The prisons system has also installed and implemented the use of the Body Orifice Security Scanner or BOSS, which will be used to compliment normal prison searching techniques.

It consists of a non-intrusive and harmless scanning system within a moulded chair, designed to detect metallic objects, such as mobile phones and their component parts or weapons concealed within body cavities, the abdominal area and other areas around the body.

According to prison search rules, the BOSS chair can be used on prisoners or visitors “on any occasion where a search would normally be warranted”.

The chair can be used to assist in pat-down searches during visits or routine searches of prisoners upon entry to the lock up.

“It may also be used following a full search in instances where suspicion remains that a metallic, illicit item is concealed internally, and – in the case of male prisoners – a squat search has failed to reveal the item,” the prison search policy states.

The BOSS technology was only recently introduced for use at Her Majesty’s Prisons in the Cayman Islands. It was a donation from the UK Foreign and Commonwealth Office.

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7 COMMENTS

  1. If you decide to jam cell phones in the prisons, an idea which I support, then be prepared for an inmate backlash such as what happened in 1999. The inmates are not used to rules or any enforcement in the prisons but this wouldn’t upset them as much as removing all drugs from the prisons.

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  2. that is absolutely ridiculous that inmates at a prison can use cell phones… that would never happen in the States.

    To say you can’t control it means that you need to step it up and stop running a half-way house… what a joke.

    No wonder the criminals on the island have no fear.

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  3. What is interesting so many readers are missing the real point of this story. The OCC investigated and found that officers retaliated on three teen girls because they filed a complaint letter, as by law is their right. If the focus of the strip search was to retrieve an illicit phone then why would one of the guards shout out after the search that’s what you get for writing letters about officers? . Let us all try and use our intellect, why were three teen girls at Fairbanks strip searched for a cell phone yet 74 phones were impound at Northward without a strip search? That spells retaliation.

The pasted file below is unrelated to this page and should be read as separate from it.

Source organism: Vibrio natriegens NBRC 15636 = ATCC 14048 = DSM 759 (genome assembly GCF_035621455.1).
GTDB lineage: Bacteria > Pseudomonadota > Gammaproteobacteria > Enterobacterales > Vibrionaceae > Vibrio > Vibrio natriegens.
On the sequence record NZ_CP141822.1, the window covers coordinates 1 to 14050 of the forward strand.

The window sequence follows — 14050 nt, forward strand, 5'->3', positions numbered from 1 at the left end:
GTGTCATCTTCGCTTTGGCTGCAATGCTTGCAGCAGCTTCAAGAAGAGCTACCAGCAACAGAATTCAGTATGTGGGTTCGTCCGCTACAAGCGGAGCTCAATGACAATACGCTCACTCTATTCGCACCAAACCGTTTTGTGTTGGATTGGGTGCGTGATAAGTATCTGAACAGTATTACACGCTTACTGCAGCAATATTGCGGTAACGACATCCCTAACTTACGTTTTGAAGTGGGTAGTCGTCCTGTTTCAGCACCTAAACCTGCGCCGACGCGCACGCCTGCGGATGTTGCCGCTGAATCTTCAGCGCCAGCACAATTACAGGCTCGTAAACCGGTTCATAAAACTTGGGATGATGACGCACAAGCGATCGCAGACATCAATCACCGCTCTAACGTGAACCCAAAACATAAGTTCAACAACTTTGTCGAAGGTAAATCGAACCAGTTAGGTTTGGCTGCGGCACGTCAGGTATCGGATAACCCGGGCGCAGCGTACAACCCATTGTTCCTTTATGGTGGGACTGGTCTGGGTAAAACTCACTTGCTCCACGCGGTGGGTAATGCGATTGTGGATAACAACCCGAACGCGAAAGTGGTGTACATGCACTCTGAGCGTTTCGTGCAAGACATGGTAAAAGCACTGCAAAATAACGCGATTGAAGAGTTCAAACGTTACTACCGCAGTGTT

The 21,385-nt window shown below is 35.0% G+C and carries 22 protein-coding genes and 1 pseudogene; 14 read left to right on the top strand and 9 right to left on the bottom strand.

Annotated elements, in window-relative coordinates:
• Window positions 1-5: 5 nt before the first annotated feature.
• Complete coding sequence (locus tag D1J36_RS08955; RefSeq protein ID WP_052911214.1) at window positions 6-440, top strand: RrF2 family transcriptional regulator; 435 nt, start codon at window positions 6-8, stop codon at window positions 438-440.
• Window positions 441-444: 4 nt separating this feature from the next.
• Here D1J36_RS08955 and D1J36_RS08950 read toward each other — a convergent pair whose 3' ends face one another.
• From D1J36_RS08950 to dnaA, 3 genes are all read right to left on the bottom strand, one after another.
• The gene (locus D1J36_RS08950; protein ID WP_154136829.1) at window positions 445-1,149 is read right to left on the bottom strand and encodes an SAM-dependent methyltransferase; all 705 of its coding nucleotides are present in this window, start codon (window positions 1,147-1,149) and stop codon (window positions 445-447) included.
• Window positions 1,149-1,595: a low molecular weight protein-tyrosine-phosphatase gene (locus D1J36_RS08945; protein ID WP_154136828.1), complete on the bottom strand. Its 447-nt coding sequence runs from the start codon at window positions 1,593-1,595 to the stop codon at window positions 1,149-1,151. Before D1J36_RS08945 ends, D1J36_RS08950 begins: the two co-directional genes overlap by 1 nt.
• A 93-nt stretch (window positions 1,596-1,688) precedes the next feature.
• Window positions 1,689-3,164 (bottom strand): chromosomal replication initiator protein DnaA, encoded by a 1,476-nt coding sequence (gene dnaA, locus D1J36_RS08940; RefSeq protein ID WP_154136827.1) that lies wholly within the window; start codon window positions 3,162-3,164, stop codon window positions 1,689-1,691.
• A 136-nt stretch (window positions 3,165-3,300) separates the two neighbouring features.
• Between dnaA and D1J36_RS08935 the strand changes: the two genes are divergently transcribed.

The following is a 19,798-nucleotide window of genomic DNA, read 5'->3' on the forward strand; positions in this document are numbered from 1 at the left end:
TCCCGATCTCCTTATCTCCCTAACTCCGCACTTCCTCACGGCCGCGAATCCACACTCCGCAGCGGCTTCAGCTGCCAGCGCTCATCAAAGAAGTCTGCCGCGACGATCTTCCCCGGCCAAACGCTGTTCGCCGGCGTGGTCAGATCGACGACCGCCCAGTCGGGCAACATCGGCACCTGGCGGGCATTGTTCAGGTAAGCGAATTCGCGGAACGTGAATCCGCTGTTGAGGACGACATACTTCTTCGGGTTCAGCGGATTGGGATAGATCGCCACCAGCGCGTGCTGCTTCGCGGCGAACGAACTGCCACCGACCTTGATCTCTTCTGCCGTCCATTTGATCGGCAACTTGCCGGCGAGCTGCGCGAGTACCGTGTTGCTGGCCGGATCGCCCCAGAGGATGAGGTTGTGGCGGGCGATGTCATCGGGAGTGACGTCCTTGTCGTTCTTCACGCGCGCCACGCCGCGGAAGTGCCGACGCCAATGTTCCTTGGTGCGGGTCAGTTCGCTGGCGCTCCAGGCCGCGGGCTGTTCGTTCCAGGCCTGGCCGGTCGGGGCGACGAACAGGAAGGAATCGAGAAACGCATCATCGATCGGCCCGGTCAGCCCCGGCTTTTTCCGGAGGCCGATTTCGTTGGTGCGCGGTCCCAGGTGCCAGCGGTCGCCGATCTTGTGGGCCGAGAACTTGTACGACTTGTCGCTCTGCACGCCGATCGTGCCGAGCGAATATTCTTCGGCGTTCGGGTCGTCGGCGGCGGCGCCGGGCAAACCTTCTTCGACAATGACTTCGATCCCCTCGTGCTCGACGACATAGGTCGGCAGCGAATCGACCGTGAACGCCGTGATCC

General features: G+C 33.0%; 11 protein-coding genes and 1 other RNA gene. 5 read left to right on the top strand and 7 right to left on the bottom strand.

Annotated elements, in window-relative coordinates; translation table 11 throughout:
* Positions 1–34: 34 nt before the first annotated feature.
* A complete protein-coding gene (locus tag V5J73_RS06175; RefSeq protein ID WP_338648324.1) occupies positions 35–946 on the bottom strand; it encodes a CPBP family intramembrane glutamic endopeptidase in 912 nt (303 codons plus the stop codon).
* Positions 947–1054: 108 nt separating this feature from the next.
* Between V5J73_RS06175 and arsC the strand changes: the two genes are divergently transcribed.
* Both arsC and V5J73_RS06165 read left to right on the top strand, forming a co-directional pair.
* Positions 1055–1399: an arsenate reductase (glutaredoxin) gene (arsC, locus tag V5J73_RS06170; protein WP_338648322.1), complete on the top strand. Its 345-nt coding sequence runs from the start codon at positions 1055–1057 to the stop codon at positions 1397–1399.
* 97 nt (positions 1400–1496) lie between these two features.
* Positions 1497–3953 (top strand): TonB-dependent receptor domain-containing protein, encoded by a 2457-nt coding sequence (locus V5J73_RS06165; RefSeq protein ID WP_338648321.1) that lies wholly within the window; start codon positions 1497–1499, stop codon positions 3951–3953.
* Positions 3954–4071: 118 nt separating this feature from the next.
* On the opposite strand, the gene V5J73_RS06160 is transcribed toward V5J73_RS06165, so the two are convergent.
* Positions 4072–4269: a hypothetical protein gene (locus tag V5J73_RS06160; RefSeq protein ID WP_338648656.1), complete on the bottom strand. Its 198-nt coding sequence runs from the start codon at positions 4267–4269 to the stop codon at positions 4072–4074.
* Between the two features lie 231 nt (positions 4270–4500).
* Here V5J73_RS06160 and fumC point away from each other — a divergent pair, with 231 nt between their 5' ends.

Agreed , cell phones should not be allowed at Northward or Fairbanks. Nevertheless if you are going to strip a few female teens to find a bulky, cumbersome item such as a phone without first performing a standard pat down or search of their property , why do the guards not impose the same derogatory treatment on men. Pusillanimous is the only answer.

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  4. The OCC may be entitled to its view, but it was not the only investigation and it is not at all clear that it was the best investigation. I can’t imagine that any major civil liability will result considering that the facts would have to be reviewed in court.

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  5. A few questions arise:

    How do they get the phones in the first place? I assume that visitors carry the phone to them but is a search conducted before/after the visit to ensure that what went in come back out?

    When you are found guilty of a crime and sent to prison dont you lose your rights (except human rights of course) comforts are taken away from you and you are segregated from the rest of society and phones directly allow prisoners to ‘reenter’ society so to speak.

    How do they charge their phone? Wall plugs in cells?

    Cell phone blocking devices are used in many many libraries and no one complains (ar at least ppl complain and they are still used) so why are people complaining about using these devices in prisons?

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  6. Regardless of why, how, whom they did to, PRISONERS. should not be allowed to the right to have cell phones. Just in case they do not know the definition of prisoner:captive-person held physically,prisoner of his behavior,slave
    The antonyms of this is: free man, independent, and they aren’t. Those individuals are
    convicts,criminals,repeater offenders.
    they have abused the trust of the community and they should not have the privileges of liberty – which they have not due to yet.

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  7. Okay, lets see if i got this prospective.

    They complained that the prison officials stripped searched for phones.

    Then there is others that are complaining and asking why are thier phones in the prison in the first place.

    So they come up with a brilliant solution. Where no ones persons gets violated. Prison officials are not put in harms way. And the cell phones will be taken care of once and for all.

    NOW…we have people complaining that they have a solution to the problem.

    Can the RCIP or prison officers ever win?